A prenuptial agreement (aka antenuptial, premarital agreement) is a contract between two spouses-to-be.
Why Should I Make a Prenuptial Agreement?
Prenups aren’t just for wealthy people. According to Rocketlawyer.com, a prenup can shield you from responsibility for your spouse’s debts and forestall arguments if you end up in divorce.
With a prenup, you can:
- Lay out how your assets are passed on
- Document the ownership of property
- Outline the separate property that each person brought to the marriage
- Decide the legal ownership of the property, assets and income that are gained in marriage .
- Decide how you and your spouse’s finances should be handled.
In the absence of a Prenup, if you divorce or one of you passes away, the distribution of your assets will be subject to the divorce and probate statutes where you live or where you were married.
Prenups in California are Sometimes Different from Marriage and Divorce laws
The laws in the Golden State oversee the respective rights and obligations of spouses. Nevertheless, some marital rights can be renegotiated and modified by an agreement. Spouses can decide in advance the terms of their property shares during marriage or, if it should come to it, divorce.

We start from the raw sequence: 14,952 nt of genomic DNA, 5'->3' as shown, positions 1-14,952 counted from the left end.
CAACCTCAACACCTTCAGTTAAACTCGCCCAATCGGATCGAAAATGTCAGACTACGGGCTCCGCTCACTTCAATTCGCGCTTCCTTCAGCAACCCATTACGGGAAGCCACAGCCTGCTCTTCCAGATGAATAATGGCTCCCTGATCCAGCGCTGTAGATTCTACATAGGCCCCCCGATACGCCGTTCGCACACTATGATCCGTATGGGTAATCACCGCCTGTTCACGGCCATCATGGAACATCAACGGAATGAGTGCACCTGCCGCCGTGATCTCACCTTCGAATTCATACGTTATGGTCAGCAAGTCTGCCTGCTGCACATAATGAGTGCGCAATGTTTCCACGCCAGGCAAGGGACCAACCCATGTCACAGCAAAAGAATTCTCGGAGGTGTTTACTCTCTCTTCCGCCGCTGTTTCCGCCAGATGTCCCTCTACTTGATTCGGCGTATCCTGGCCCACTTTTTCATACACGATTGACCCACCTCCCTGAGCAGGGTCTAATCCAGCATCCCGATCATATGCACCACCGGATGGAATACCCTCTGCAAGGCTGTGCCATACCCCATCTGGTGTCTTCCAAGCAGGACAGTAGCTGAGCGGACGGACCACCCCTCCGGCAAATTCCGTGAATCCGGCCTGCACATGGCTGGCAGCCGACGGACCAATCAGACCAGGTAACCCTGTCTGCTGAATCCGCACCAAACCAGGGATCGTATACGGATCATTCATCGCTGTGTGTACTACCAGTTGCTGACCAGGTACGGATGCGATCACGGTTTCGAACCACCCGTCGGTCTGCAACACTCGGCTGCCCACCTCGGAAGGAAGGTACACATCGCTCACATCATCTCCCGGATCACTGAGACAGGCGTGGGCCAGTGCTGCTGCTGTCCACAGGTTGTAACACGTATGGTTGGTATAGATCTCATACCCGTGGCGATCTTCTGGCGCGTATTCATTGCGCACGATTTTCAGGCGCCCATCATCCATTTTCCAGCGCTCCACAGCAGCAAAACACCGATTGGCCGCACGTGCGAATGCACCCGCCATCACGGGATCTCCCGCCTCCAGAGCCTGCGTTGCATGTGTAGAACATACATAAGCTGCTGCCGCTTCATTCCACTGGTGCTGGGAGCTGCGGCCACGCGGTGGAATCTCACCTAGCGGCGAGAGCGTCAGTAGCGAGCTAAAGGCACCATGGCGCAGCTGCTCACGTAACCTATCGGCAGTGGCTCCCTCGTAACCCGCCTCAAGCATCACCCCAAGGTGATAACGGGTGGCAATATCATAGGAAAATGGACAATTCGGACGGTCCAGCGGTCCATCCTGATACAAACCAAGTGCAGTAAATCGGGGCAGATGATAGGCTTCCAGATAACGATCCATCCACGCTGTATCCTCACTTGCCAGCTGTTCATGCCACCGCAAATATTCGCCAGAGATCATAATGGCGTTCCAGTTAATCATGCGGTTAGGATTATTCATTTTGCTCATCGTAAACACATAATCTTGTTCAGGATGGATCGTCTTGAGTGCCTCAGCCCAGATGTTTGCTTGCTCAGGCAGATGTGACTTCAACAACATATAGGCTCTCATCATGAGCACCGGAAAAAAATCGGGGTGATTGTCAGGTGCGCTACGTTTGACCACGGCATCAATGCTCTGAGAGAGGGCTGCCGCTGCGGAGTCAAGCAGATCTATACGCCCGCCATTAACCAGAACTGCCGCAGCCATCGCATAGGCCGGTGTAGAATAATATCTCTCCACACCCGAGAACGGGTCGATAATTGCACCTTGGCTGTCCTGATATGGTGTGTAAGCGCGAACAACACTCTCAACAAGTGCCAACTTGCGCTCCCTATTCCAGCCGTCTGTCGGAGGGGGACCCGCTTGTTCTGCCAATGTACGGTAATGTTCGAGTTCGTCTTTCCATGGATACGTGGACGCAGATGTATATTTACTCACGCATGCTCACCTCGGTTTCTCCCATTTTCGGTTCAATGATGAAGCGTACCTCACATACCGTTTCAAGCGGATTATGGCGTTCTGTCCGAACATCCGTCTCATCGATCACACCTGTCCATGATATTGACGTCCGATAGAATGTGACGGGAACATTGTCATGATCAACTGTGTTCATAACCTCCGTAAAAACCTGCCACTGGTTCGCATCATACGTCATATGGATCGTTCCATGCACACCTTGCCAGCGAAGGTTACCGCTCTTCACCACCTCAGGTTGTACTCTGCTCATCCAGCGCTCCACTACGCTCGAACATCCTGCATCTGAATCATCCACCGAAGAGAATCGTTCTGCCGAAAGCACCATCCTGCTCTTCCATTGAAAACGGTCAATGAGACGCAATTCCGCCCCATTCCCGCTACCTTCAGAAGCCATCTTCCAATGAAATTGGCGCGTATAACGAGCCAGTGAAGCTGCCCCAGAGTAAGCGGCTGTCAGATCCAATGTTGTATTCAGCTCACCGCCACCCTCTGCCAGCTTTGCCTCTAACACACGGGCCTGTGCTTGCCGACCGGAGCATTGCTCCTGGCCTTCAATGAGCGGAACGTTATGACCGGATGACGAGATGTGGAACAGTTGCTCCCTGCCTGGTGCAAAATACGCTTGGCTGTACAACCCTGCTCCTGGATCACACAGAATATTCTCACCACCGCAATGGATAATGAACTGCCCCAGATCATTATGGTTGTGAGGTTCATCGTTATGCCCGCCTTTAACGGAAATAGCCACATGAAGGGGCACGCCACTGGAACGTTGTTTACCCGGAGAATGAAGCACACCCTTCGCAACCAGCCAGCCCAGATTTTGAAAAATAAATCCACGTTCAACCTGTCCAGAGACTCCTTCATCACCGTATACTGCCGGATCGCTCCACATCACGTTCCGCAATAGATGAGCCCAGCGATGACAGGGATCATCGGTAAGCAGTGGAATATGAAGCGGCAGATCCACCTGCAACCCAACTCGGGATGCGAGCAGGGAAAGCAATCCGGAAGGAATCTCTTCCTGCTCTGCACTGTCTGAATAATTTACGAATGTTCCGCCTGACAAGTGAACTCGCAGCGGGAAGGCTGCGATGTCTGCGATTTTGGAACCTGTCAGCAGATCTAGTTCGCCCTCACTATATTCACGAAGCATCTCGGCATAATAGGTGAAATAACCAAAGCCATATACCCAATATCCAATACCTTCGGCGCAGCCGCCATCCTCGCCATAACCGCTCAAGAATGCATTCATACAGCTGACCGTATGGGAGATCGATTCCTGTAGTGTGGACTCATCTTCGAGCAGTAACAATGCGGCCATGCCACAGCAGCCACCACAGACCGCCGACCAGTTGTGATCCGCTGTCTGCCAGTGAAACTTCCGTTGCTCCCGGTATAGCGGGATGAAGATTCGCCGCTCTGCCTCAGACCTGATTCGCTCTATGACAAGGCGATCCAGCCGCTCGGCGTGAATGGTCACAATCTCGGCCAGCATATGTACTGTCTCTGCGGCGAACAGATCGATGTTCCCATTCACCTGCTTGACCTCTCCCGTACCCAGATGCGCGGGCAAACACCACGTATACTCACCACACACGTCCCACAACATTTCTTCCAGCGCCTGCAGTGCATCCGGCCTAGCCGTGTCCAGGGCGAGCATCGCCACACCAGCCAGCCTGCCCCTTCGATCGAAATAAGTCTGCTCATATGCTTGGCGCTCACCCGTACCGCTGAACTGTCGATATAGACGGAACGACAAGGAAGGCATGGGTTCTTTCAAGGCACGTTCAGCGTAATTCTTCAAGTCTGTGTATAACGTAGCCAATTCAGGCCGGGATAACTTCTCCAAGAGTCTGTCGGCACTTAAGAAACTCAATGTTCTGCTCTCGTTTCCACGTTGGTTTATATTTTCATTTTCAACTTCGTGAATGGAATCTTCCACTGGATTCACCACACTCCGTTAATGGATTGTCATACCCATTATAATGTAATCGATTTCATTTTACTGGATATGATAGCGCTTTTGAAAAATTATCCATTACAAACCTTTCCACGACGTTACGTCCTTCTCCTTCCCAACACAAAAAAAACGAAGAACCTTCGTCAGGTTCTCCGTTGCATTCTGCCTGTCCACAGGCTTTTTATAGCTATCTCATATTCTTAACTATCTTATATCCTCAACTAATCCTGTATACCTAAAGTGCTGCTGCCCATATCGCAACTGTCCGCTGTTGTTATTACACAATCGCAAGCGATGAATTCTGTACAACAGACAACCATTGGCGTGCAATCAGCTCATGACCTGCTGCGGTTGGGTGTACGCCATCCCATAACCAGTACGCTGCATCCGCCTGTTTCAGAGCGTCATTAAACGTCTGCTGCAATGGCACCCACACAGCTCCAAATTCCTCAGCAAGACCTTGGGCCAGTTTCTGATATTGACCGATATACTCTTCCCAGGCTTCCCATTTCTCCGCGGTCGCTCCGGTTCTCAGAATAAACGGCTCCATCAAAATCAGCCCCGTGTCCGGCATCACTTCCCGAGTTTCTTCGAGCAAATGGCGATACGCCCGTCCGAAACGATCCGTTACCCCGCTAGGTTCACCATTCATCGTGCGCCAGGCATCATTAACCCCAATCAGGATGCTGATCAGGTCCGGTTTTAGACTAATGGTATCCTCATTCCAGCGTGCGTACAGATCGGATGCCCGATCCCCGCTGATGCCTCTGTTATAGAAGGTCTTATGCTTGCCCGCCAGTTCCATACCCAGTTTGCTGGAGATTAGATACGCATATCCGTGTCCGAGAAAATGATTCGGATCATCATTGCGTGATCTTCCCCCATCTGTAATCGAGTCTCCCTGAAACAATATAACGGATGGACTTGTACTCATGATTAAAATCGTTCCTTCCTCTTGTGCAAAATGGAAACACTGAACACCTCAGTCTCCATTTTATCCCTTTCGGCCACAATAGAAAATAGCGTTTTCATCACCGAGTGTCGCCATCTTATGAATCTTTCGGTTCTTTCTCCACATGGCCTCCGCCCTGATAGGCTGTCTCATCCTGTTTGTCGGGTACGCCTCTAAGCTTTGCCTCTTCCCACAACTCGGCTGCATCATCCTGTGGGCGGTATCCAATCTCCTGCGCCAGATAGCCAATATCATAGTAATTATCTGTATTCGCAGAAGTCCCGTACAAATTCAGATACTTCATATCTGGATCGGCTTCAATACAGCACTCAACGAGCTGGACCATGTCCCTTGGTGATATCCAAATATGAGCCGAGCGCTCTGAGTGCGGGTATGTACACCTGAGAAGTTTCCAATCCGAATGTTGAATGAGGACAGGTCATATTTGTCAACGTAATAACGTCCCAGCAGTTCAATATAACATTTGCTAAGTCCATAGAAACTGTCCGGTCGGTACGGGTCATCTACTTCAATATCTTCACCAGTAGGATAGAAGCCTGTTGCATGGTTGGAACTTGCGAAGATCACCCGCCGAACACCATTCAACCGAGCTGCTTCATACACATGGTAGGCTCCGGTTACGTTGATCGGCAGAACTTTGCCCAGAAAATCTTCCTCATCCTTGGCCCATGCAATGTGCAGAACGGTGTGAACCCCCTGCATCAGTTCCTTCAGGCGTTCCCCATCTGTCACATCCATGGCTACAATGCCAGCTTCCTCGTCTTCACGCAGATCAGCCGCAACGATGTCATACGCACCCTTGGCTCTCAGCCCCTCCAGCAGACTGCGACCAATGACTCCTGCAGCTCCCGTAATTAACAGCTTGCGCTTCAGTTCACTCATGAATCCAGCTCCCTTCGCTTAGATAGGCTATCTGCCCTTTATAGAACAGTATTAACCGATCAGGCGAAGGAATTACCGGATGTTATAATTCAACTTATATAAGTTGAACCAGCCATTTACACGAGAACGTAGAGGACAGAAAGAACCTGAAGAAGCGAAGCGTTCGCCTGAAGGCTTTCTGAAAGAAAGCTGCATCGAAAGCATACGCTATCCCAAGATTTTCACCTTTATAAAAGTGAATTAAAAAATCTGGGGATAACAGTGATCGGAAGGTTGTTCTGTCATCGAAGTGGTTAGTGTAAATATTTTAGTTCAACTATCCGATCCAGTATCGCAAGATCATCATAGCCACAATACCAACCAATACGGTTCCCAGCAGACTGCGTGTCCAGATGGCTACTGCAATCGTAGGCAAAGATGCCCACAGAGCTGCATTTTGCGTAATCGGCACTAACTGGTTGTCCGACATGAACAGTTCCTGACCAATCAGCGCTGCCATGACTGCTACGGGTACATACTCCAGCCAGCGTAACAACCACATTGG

Terms can for the eventuality of the unfortunate death of a spouse can also be delineated in the contract.
Indeed, prenups in California are sometimes different from marriage and divorce laws. Agreed upon terms can differ from the default procedure under the state legislation.
How Can I Be Sure My Prenup is Valid?
For a prenuptial agreement to be valid:
- The agreement must be in writing,
- It needs to be signed by both parties
- The prenup is only valid after the wedding.
(For domestic partnerships, the date of registration is akin to the date of marriage, so your prenup would become valid on the registration date.)
If the marriage is annulled at some stage, your prenup might actually be impossible to enforce, or enforcement may only be possible to a minimal extent.